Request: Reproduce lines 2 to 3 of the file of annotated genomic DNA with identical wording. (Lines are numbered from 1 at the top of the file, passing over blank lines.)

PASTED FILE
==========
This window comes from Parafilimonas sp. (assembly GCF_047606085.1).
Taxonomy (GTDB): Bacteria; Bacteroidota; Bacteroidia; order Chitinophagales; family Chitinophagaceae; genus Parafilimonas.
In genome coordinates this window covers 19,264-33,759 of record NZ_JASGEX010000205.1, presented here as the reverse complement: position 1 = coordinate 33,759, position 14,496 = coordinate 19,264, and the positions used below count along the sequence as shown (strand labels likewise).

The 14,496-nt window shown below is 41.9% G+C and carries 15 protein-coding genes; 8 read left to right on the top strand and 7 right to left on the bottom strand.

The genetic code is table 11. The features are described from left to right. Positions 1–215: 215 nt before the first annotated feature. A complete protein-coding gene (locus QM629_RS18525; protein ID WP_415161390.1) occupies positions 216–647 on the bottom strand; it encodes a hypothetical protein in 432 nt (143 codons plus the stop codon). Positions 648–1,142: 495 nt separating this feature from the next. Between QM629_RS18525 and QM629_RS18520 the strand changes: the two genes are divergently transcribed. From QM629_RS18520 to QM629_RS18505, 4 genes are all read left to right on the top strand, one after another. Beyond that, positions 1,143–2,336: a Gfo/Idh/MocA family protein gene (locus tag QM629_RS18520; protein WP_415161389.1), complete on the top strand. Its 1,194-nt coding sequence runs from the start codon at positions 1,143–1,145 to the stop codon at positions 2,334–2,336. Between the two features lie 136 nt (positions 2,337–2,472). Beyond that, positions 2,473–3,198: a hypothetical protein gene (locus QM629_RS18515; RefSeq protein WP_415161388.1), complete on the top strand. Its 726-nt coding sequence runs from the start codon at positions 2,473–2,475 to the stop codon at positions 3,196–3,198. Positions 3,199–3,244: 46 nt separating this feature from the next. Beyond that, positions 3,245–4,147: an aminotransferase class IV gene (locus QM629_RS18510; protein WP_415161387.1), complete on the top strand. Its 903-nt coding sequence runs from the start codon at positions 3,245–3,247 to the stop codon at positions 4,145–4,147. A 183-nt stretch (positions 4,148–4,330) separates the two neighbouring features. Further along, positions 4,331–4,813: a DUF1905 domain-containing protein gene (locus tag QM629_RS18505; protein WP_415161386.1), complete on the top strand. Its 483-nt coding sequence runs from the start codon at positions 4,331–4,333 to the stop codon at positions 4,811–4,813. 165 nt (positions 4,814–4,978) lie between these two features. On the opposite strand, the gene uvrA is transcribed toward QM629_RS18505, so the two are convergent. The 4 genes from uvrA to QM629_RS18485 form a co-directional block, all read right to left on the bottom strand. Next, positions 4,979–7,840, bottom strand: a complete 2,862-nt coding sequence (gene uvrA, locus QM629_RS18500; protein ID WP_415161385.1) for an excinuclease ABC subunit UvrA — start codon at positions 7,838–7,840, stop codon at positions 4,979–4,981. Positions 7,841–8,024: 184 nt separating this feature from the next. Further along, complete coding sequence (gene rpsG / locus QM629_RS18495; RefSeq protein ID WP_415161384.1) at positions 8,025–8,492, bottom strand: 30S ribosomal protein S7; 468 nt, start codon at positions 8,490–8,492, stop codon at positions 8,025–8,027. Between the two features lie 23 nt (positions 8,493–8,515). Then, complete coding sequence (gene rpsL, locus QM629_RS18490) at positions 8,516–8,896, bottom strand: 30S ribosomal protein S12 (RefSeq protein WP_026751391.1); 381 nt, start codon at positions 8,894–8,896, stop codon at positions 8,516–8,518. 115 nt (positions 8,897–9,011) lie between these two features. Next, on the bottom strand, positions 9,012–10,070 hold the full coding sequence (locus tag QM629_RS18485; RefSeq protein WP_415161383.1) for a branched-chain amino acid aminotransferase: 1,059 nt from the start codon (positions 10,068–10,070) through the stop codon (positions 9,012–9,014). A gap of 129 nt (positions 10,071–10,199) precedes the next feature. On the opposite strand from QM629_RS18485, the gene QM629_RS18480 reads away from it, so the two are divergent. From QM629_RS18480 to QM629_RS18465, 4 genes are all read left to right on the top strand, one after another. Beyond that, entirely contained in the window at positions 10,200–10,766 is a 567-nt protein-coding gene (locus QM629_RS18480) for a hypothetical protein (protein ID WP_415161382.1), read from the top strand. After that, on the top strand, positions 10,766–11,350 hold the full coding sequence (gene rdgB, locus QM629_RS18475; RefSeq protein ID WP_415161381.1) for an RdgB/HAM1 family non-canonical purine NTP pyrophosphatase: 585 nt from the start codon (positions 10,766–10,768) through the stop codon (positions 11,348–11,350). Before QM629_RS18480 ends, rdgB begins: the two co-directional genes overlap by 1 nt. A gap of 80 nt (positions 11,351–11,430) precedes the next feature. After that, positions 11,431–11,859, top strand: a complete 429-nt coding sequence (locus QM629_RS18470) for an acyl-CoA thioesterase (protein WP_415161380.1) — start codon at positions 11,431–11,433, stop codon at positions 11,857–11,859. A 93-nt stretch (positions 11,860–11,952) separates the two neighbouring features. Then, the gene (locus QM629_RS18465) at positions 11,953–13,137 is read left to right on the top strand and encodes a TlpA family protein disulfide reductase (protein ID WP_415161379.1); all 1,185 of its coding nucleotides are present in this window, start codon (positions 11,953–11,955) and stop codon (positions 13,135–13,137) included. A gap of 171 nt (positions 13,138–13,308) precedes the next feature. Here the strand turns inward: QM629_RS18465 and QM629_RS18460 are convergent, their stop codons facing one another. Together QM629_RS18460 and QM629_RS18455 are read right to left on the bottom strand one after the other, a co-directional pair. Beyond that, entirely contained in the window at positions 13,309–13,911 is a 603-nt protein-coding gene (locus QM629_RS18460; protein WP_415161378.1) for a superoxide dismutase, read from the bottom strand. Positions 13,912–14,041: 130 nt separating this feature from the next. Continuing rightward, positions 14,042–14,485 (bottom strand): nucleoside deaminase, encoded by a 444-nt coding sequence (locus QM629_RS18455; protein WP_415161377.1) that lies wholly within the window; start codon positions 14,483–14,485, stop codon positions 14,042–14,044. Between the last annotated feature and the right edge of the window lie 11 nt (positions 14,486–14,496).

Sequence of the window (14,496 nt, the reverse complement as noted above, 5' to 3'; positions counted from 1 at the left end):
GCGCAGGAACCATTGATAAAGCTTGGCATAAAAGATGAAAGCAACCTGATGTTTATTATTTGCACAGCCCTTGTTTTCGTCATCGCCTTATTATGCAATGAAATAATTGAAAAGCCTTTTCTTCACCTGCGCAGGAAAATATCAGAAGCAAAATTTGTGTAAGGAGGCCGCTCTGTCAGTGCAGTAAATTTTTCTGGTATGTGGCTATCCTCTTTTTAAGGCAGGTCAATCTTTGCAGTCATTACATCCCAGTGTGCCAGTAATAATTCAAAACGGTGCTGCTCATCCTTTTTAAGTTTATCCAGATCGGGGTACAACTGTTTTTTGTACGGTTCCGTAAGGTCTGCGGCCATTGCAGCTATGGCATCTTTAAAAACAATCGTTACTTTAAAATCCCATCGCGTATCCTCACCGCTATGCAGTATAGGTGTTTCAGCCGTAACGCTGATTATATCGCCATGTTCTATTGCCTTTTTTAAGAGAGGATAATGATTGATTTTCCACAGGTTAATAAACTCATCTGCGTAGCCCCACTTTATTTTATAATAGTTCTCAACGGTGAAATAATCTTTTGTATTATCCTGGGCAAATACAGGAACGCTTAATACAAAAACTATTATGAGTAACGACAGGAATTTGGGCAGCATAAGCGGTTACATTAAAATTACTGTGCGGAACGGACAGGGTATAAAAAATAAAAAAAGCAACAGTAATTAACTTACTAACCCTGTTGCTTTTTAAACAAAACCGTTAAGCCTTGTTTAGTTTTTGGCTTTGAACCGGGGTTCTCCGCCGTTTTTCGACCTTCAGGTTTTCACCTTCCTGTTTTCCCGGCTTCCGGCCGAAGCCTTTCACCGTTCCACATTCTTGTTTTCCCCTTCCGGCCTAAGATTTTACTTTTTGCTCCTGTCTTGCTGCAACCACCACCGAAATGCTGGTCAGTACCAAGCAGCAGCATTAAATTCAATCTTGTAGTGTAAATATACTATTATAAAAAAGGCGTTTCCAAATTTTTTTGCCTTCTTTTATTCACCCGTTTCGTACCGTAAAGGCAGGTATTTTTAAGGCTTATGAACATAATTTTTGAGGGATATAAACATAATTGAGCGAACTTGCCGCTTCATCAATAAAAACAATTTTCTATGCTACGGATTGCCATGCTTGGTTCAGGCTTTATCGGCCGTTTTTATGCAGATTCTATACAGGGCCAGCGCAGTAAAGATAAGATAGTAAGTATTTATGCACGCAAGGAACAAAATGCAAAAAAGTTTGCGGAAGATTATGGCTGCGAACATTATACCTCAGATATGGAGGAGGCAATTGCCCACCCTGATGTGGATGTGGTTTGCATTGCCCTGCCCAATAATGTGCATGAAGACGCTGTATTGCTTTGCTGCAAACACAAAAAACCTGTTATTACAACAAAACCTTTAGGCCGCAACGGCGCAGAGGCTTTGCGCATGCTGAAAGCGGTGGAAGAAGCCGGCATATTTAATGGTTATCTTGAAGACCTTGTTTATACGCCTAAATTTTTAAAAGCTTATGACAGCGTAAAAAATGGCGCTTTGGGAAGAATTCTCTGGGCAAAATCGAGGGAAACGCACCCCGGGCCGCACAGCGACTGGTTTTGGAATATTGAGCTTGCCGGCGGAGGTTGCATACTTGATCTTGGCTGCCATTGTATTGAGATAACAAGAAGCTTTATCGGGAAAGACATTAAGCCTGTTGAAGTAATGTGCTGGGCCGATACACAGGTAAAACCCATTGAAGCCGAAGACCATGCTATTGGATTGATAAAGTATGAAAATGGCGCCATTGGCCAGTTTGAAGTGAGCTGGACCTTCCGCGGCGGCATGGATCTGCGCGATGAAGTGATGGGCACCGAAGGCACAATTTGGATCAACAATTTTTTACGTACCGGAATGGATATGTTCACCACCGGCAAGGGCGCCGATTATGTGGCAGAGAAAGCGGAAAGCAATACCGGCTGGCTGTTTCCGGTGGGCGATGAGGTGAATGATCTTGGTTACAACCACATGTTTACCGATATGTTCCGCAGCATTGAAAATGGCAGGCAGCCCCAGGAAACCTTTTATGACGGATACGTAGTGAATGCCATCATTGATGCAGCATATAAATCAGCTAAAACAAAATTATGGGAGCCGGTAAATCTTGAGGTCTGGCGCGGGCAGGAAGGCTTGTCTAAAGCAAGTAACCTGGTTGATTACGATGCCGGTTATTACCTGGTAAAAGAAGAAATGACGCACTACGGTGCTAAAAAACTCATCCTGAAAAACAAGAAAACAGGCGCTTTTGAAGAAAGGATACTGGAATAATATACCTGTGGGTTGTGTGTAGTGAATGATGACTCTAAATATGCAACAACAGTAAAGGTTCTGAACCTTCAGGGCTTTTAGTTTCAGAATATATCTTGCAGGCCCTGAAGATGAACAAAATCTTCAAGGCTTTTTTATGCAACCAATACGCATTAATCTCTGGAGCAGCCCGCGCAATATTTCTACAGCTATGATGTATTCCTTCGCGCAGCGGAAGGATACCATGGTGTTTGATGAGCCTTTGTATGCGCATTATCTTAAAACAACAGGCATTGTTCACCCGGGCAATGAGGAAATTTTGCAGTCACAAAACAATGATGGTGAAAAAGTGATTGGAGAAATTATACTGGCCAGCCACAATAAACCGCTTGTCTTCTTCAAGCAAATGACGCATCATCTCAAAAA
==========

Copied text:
Taxonomy (GTDB): Bacteria; Bacteroidota; Bacteroidia; order Chitinophagales; family Chitinophagaceae; genus Parafilimonas.
In genome coordinates this window covers 19,264-33,759 of record NZ_JASGEX010000205.1, presented here as the reverse complement: position 1 = coordinate 33,759, position 14,496 = coordinate 19,264, and the positions used below count along the sequence as shown (strand labels likewise).